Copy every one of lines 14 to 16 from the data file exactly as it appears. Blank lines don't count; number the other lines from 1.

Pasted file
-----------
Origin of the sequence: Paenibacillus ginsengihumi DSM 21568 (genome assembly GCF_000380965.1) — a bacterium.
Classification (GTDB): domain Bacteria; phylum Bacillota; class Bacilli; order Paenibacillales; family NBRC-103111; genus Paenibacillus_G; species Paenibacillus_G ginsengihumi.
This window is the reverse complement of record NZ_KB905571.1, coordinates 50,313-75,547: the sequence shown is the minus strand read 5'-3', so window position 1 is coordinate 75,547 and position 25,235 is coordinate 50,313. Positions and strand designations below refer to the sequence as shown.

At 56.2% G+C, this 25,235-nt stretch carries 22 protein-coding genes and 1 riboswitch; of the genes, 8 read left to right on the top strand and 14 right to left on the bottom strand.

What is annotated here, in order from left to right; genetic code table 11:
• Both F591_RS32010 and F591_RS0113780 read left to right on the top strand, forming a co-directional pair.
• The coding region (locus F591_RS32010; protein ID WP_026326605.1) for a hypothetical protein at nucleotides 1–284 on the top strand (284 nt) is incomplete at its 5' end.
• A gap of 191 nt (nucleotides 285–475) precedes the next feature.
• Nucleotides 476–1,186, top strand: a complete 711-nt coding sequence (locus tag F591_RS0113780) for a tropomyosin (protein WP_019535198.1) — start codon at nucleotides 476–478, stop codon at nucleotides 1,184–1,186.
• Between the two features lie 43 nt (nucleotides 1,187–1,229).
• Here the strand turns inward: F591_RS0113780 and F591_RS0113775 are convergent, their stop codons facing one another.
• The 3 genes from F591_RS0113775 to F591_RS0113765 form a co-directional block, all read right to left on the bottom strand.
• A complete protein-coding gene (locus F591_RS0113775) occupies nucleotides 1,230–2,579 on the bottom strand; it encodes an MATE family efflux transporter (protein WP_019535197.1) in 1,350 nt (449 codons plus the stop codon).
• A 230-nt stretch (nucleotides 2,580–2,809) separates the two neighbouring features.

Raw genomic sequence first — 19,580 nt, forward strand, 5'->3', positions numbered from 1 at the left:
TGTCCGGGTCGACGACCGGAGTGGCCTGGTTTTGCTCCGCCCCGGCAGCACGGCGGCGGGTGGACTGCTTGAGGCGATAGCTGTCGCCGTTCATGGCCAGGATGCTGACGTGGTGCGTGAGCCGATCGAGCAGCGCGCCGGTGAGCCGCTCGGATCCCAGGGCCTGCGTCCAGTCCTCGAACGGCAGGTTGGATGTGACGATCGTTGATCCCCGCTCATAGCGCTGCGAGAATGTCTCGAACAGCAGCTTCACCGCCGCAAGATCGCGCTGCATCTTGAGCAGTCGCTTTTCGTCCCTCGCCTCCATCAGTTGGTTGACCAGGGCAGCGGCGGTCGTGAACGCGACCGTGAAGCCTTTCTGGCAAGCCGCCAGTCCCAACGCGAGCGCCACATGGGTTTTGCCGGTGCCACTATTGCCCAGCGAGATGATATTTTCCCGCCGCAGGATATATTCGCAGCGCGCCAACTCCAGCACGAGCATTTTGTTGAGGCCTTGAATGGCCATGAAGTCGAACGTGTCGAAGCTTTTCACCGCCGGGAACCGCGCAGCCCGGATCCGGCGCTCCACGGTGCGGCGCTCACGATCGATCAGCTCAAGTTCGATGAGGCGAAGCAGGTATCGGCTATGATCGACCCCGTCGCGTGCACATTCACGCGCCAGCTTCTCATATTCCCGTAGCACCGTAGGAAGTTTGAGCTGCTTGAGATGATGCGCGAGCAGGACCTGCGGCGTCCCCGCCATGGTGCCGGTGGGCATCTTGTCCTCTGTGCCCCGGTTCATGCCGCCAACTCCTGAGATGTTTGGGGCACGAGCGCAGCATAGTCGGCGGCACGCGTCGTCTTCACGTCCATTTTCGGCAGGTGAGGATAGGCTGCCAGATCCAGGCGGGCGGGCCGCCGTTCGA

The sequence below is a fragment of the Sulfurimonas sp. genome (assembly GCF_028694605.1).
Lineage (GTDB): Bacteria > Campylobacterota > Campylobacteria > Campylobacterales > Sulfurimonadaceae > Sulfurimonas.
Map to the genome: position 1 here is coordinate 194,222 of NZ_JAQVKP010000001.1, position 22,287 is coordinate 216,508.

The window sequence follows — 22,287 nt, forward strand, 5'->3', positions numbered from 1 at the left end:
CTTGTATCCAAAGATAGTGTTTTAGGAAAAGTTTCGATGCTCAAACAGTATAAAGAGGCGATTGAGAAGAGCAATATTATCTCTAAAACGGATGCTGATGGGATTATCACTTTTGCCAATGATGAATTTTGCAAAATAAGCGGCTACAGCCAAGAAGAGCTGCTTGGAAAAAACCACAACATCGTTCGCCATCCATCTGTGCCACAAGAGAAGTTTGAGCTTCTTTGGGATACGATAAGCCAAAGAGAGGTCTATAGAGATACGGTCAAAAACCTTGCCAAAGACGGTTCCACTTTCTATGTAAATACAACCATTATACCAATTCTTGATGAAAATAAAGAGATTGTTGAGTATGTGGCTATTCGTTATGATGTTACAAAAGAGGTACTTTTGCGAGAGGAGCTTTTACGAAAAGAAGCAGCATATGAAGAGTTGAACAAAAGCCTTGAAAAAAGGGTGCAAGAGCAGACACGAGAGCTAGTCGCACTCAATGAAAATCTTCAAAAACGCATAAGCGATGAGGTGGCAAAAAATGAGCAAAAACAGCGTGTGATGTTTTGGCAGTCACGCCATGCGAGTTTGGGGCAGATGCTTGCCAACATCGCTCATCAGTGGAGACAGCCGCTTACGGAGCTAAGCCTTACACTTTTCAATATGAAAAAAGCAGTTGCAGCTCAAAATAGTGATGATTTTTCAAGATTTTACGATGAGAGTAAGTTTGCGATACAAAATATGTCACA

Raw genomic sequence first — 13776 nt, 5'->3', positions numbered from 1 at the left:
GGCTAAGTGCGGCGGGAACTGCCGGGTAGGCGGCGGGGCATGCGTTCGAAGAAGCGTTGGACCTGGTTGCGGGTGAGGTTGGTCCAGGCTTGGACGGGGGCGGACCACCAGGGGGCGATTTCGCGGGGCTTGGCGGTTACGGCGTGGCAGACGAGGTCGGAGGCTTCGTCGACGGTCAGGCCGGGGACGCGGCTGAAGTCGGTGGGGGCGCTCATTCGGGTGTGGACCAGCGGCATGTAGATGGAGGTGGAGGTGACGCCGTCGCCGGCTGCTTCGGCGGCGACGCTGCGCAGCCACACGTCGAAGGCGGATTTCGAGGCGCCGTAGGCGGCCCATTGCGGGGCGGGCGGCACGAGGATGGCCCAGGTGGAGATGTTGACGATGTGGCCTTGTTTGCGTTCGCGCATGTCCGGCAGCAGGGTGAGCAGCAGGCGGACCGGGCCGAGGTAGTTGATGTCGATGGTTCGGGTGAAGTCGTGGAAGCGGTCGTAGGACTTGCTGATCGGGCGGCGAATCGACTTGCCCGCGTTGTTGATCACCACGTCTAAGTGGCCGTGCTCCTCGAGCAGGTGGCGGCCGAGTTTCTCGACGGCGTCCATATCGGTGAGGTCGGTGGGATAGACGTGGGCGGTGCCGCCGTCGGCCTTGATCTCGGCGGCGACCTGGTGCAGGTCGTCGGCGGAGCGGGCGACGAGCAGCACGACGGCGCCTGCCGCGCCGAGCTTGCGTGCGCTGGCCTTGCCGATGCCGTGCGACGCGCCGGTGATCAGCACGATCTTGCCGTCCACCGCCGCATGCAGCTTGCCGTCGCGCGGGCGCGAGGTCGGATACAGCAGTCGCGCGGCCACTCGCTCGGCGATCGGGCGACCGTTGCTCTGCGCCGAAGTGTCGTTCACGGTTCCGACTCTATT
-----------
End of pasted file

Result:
• A 230-nt stretch (nucleotides 2,580–2,809) separates the two neighbouring features.

Raw genomic sequence first — 19,580 nt, forward strand, 5'->3', positions numbered from 1 at the left:
TGTCCGGGTCGACGACCGGAGTGGCCTGGTTTTGCTCCGCCCCGGCAGCACGGCGGCGGGTGGACTGCTTGAGGCGATAGCTGTCGCCGTTCATGGCCAGGATGCTGACGTGGTGCGTGAGCCGATCGAGCAGCGCGCCGGTGAGCCGCTCGGATCCCAGGGCCTGCGTCCAGTCCTCGAACGGCAGGTTGGATGTGACGATCGTTGATCCCCGCTCATAGCGCTGCGAGAATGTCTCGAACAGCAGCTTCACCGCCGCAAGATCGCGCTGCATCTTGAGCAGTCGCTTTTCGTCCCTCGCCTCCATCAGTTGGTTGACCAGGGCAGCGGCGGTCGTGAACGCGACCGTGAAGCCTTTCTGGCAAGCCGCCAGTCCCAACGCGAGCGCCACATGGGTTTTGCCGGTGCCACTATTGCCCAGCGAGATGATATTTTCCCGCCGCAGGATATATTCGCAGCGCGCCAACTCCAGCACGAGCATTTTGTTGAGGCCTTGAATGGCCATGAAGTCGAACGTGTCGAAGCTTTTCACCGCCGGGAACCGCGCAGCCCGGATCCGGCGCTCCACGGTGCGGCGCTCACGATCGATCAGCTCAAGTTCGATGAGGCGAAGCAGGTATCGGCTATGATCGACCCCGTCGCGTGCACATTCACGCGCCAGCTTCTCATATTCCCGTAGCACCGTAGGAAGTTTGAGCTGCTTGAGATGATGCGCGAGCAGGACCTGCGGCGTCCCCGCCATGGTGCCGGTGGGCATCTTGTCCTCTGTGCCCCGGTTCATGCCGCCAACTCCTGAGATGTTTGGGGCACGAGCGCAGCATAGTCGGCGGCACGCGTCGTCTTCACGTCCATTTTCGGCAGGTGAGGATAGGCTGCCAGATCCAGGCGGGCGGGCCGCCGTTCGA